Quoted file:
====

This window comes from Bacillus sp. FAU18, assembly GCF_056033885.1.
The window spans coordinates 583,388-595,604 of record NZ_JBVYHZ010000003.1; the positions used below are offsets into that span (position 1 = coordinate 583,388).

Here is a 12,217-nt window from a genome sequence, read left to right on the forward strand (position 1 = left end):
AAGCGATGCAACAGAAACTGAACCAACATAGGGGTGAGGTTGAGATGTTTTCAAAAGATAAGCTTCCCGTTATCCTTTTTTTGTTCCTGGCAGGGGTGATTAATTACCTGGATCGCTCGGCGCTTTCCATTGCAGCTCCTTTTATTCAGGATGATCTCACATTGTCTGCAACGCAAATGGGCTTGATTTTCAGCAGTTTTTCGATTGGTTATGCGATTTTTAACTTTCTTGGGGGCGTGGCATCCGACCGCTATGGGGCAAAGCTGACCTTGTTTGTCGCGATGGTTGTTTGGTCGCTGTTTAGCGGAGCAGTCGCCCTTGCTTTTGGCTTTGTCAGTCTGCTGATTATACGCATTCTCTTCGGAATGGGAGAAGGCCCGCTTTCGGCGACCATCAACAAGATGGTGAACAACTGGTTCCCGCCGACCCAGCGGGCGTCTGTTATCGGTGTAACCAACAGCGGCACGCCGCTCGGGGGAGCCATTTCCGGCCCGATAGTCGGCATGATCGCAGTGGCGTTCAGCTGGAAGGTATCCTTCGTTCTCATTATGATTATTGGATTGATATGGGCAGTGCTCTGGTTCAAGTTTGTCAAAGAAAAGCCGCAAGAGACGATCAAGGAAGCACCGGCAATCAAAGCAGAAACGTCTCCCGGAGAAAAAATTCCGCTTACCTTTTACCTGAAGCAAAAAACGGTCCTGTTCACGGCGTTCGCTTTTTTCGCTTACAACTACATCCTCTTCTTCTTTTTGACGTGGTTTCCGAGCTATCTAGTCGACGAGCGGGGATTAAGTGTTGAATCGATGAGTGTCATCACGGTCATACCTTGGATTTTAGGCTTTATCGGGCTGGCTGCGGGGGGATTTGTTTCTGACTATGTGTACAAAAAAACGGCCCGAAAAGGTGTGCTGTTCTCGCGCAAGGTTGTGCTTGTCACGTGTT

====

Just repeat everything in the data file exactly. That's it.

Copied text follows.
This window comes from Bacillus sp. FAU18, assembly GCF_056033885.1.
The window spans coordinates 583,388-595,604 of record NZ_JBVYHZ010000003.1; the positions used below are offsets into that span (position 1 = coordinate 583,388).

Here is a 12,217-nt window from a genome sequence, read left to right on the forward strand (position 1 = left end):
AAGCGATGCAACAGAAACTGAACCAACATAGGGGTGAGGTTGAGATGTTTTCAAAAGATAAGCTTCCCGTTATCCTTTTTTTGTTCCTGGCAGGGGTGATTAATTACCTGGATCGCTCGGCGCTTTCCATTGCAGCTCCTTTTATTCAGGATGATCTCACATTGTCTGCAACGCAAATGGGCTTGATTTTCAGCAGTTTTTCGATTGGTTATGCGATTTTTAACTTTCTTGGGGGCGTGGCATCCGACCGCTATGGGGCAAAGCTGACCTTGTTTGTCGCGATGGTTGTTTGGTCGCTGTTTAGCGGAGCAGTCGCCCTTGCTTTTGGCTTTGTCAGTCTGCTGATTATACGCATTCTCTTCGGAATGGGAGAAGGCCCGCTTTCGGCGACCATCAACAAGATGGTGAACAACTGGTTCCCGCCGACCCAGCGGGCGTCTGTTATCGGTGTAACCAACAGCGGCACGCCGCTCGGGGGAGCCATTTCCGGCCCGATAGTCGGCATGATCGCAGTGGCGTTCAGCTGGAAGGTATCCTTCGTTCTCATTATGATTATTGGATTGATATGGGCAGTGCTCTGGTTCAAGTTTGTCAAAGAAAAGCCGCAAGAGACGATCAAGGAAGCACCGGCAATCAAAGCAGAAACGTCTCCCGGAGAAAAAATTCCGCTTACCTTTTACCTGAAGCAAAAAACGGTCCTGTTCACGGCGTTCGCTTTTTTCGCTTACAACTACATCCTCTTCTTCTTTTTGACGTGGTTTCCGAGCTATCTAGTCGACGAGCGGGGATTAAGTGTTGAATCGATGAGTGTCATCACGGTCATACCTTGGATTTTAGGCTTTATCGGGCTGGCTGCGGGGGGATTTGTTTCTGACTATGTGTACAAAAAAACGGCCCGAAAAGGTGTGCTGTTCTCGCGCAAGGTTGTGCTTGTCACGTGTT